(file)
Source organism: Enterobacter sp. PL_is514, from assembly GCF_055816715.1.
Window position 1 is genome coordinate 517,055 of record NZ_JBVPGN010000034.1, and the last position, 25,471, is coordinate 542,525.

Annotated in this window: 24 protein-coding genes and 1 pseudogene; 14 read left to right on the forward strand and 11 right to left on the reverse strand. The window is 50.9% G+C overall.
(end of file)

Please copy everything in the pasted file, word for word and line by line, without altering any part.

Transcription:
Source organism: Enterobacter sp. PL_is514, from assembly GCF_055816715.1.
Window position 1 is genome coordinate 517,055 of record NZ_JBVPGN010000034.1, and the last position, 25,471, is coordinate 542,525.

Annotated in this window: 24 protein-coding genes and 1 pseudogene; 14 read left to right on the forward strand and 11 right to left on the reverse strand. The window is 50.9% G+C overall.